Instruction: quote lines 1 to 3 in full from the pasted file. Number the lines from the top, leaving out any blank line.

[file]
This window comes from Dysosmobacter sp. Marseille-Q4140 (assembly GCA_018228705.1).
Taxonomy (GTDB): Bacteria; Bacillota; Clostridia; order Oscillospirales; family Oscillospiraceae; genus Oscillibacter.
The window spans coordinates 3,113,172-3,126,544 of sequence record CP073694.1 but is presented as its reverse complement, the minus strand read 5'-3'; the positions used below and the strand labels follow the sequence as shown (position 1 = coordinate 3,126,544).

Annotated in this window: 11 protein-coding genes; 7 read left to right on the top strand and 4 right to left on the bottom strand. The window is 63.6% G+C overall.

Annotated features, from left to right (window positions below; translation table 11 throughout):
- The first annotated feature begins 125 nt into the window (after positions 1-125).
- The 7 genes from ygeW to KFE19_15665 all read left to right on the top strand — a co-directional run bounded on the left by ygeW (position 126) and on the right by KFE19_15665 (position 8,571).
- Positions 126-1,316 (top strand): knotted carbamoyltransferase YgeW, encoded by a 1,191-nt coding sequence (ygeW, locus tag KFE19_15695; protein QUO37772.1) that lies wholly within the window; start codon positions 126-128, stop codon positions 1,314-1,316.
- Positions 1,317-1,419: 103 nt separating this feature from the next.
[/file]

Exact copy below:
This window comes from Dysosmobacter sp. Marseille-Q4140 (assembly GCA_018228705.1).
Taxonomy (GTDB): Bacteria; Bacillota; Clostridia; order Oscillospirales; family Oscillospiraceae; genus Oscillibacter.
The window spans coordinates 3,113,172-3,126,544 of sequence record CP073694.1 but is presented as its reverse complement, the minus strand read 5'-3'; the positions used below and the strand labels follow the sequence as shown (position 1 = coordinate 3,126,544).